Chef Matt on Crypto-Jews and Hannukah

Jews have a long history of immigration to Mexico, the first arriving soon after the Spanish conquest in the 16th century. This group, known as “Crypto-Jews”, practiced their religion in secret. They were forced to convert to Catholicism during the Inquisition, but many viewed the opportunity to come to the new colony in Mexico as a way to maintain their identity in secret further from the intense scrutiny of the Spanish crown and the church. Most of this initial wave of immigrants ultimately assimilated fully into Mexican society, discarding their Jewish identity. While few of them practice the religion, 20,000 modern-day Mexicans have traced their heritage back to these “Crypto-Jews” or “Conversos”- persons who had converted to Catholicism to avoid death. The surnames Mendoza and Garza were common names among Jews in Spain, and those in Mexico with such surnames today are likely descended from “Conversos”.

A second wave of Jewish immigrants arrived during the second half of the 19th century, after religious freedom was granted in Mexico. The majority of the 50,000 or so Jews that identify as such today are descended from immigrants that arrived between 1881 and 1939. Two distinctive groups, Ashkenazi Jews that fled pogroms in Russia, and Sephardic Jews fleeing from the collapsing Ottoman Empire in Syria and Turkey (they had previously fled here from Spain during the inquisition) arrived during this period, setting up their own communities and following their differing customs.

While there are Jewish communities today in Tijuana, Guadalajara, and San Miguel, 75% of Mexican Jews live in Mexico City.   While initially settling in the historic center of the city, after establishing themselves as merchants many moved to the tree lined suburban neighborhoods known as La Condesa and Roma, two of the hipper neighborhoods in modern day DF.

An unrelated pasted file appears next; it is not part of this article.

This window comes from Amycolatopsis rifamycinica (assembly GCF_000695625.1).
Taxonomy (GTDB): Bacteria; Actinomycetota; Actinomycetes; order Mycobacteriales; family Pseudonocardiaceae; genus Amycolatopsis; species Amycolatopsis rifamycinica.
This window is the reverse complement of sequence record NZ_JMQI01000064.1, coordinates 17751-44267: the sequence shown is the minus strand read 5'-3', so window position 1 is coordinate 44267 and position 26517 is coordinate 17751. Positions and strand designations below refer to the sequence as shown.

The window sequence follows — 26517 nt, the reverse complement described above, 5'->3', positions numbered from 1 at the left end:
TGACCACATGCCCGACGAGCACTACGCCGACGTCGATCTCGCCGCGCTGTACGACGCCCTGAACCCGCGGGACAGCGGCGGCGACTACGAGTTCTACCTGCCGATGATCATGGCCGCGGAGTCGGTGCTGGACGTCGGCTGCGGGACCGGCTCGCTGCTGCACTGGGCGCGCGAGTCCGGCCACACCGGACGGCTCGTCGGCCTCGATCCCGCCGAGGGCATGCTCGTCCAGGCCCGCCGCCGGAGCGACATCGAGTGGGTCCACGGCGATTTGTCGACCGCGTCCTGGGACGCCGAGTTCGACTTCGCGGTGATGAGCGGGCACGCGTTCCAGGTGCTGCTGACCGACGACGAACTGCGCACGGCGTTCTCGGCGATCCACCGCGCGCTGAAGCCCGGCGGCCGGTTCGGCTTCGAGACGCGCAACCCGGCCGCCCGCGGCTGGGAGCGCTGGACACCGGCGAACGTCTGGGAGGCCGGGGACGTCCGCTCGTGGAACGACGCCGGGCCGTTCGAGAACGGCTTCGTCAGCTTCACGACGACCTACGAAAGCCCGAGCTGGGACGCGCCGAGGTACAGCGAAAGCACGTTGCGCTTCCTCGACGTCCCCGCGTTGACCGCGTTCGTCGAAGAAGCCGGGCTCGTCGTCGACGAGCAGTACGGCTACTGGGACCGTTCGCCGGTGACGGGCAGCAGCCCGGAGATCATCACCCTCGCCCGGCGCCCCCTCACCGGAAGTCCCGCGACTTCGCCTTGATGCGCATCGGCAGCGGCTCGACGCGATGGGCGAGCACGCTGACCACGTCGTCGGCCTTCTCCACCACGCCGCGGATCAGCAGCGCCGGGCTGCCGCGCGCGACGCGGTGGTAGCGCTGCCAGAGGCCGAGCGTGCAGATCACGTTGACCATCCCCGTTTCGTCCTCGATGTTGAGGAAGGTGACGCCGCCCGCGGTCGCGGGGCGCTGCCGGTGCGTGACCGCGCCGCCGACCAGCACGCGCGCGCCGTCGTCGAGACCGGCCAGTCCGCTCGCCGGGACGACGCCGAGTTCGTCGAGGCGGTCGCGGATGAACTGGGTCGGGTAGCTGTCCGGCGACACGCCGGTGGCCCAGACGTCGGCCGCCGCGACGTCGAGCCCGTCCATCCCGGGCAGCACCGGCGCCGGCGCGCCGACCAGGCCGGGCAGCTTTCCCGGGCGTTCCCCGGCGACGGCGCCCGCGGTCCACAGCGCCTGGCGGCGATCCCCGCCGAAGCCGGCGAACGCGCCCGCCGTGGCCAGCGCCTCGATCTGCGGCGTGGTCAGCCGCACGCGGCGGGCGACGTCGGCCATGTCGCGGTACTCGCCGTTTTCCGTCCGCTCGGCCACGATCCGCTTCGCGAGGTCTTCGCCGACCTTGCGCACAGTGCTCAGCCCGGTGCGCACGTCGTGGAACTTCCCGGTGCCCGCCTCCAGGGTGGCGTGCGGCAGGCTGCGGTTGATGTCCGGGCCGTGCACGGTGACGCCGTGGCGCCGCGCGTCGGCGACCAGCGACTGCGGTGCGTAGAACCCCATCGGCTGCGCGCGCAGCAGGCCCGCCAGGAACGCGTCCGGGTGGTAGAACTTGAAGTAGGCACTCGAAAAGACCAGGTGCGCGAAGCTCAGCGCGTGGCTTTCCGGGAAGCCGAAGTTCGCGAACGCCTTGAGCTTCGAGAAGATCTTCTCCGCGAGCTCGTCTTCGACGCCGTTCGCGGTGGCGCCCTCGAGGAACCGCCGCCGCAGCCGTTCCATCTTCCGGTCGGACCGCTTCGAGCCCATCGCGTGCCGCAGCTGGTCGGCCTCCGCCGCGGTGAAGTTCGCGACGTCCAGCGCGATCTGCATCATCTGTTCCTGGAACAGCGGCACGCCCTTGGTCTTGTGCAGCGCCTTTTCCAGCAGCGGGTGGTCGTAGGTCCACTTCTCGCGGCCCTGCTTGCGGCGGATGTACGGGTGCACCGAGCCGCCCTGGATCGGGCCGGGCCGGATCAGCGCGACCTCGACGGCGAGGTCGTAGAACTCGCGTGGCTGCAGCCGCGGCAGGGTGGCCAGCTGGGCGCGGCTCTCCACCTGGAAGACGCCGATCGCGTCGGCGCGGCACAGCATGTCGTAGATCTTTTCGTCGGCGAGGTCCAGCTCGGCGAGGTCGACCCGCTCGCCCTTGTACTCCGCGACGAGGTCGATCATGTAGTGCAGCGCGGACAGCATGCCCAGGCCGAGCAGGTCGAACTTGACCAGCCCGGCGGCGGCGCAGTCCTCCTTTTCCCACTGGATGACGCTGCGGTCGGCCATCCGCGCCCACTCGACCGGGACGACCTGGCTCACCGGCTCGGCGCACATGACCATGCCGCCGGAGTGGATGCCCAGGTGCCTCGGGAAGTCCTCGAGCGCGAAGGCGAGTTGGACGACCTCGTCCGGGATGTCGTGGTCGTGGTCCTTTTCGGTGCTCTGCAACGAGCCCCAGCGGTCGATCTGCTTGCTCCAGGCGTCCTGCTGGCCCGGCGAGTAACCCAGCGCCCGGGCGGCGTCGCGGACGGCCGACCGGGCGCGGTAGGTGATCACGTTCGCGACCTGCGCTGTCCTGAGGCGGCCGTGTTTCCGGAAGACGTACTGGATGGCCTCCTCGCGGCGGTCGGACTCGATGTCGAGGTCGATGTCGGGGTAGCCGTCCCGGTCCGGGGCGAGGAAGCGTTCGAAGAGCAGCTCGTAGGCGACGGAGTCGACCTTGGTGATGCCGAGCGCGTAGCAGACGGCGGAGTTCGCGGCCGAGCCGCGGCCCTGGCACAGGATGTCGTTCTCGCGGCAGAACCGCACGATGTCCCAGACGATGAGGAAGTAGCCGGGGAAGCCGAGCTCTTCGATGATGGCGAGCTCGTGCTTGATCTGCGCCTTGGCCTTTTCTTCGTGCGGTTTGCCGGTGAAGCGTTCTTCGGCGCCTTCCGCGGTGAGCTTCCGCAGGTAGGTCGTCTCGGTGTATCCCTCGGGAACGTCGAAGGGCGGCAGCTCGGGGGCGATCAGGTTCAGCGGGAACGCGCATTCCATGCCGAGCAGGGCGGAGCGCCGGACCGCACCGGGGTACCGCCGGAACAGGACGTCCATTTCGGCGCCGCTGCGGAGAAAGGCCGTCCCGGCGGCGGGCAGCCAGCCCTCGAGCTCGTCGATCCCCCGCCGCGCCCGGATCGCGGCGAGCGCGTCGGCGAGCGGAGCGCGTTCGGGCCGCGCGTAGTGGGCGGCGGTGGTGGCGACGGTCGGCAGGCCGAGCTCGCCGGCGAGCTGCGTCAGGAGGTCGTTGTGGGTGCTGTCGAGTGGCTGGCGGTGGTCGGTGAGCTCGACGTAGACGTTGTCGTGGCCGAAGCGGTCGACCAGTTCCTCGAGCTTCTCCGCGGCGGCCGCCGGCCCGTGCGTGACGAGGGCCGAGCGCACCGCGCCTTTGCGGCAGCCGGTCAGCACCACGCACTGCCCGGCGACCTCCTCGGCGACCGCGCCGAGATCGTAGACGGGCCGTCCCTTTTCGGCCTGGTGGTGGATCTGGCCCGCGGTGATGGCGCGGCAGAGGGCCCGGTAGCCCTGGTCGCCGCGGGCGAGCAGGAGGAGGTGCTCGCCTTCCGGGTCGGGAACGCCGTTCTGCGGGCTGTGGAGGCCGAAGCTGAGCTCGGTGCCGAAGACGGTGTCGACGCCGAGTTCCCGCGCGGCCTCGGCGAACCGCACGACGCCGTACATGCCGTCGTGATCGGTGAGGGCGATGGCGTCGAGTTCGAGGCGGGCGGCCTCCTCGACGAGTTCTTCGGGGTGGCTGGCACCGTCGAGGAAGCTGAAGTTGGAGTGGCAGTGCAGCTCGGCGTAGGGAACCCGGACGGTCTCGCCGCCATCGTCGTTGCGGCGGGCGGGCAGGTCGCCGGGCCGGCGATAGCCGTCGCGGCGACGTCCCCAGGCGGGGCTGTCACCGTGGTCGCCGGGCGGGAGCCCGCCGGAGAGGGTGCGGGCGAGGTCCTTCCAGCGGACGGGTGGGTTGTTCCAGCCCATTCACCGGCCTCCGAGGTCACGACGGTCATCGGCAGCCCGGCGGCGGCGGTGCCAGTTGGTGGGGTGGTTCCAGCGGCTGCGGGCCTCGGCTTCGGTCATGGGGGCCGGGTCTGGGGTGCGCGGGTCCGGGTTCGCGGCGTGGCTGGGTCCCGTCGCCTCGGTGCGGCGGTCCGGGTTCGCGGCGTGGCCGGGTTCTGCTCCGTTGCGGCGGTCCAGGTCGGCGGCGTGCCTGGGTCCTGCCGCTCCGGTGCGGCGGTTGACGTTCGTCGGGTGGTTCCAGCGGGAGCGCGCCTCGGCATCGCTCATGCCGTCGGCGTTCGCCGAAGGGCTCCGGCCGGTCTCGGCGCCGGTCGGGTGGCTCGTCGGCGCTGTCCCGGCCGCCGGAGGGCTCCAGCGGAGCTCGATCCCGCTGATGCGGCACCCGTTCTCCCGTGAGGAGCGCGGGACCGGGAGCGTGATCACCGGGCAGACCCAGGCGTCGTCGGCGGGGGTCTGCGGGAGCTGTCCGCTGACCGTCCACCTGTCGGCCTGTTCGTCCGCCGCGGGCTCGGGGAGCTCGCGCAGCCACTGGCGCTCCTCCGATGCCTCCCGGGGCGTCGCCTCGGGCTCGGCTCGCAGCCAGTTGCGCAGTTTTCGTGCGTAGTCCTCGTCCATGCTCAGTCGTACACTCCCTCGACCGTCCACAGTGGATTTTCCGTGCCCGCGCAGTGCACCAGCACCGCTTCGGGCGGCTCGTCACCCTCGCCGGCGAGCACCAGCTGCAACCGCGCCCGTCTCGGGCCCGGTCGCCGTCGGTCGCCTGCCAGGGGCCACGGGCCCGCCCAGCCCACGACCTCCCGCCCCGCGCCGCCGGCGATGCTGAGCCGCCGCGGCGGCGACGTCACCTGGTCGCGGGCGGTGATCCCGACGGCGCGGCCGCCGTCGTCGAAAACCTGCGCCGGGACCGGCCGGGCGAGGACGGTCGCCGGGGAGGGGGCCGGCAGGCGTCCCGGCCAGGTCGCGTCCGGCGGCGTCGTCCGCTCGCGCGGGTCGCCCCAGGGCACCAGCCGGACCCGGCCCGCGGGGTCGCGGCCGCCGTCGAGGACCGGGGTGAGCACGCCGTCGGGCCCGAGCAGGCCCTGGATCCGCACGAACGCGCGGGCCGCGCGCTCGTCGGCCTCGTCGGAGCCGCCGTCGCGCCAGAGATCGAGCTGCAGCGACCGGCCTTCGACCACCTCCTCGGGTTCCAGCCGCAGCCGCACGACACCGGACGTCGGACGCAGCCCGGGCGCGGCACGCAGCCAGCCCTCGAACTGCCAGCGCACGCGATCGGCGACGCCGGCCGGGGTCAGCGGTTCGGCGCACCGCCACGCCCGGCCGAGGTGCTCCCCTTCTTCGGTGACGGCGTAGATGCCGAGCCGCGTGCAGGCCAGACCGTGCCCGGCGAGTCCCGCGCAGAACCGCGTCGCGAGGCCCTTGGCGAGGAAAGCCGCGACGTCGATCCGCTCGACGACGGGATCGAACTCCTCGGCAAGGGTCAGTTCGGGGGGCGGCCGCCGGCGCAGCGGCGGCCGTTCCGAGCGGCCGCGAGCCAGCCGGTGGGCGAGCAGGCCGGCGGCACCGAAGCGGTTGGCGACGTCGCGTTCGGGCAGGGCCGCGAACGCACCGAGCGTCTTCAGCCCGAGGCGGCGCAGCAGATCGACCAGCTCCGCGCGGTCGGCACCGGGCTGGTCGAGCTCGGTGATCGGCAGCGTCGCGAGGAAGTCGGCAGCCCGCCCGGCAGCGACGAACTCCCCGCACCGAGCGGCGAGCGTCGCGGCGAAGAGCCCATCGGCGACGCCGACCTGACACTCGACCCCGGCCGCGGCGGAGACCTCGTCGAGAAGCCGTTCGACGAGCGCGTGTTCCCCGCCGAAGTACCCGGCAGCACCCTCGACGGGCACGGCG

Hannukah is definitely one of the lesser Jewish holidays, but its chronological proximity to Christmas and the sense of exclusion among American Jewish children has built it up in American culture beyond its historical importance. The holiday celebrates a small band of soldiers known as the Maccabees who defeated their much more powerful Greek rulers. Amidst the siege occurred a miracle: what should only have been enough oil to keep the eternal lamp lit for one night in the temple lasted for eight days and nights. It is for this reason that Hanukkah is celebrated for eight nights, and why a candle is lit on the menorah each night. The oil is represented in the foods that are eaten as well. Fried foods are called for, such as potato latkes and donuts.

Passover Dinners have become a yearly tradition at Comal. This year, we will be hosting 2 nights of Hannukah dinners. Taking the lead from the Jewish immigrants in Mexico, the idea is to create a mash-up of traditional dishes and Mexican flavors. This is a fun, secular event; the dinner will not be kosher, but obviously no shrimp or pork will be served. Dinner will be served family style in our private dining room, “Abajo”. Seating will be limited to 20 per night on Monday, December 7 and Tuesday, December 8. Purchase your tickets early, as based on the popularity of past Passover dinners, it will likely sell out quickly. I look forward to seeing many familiar faces, and hopefully some new ones too.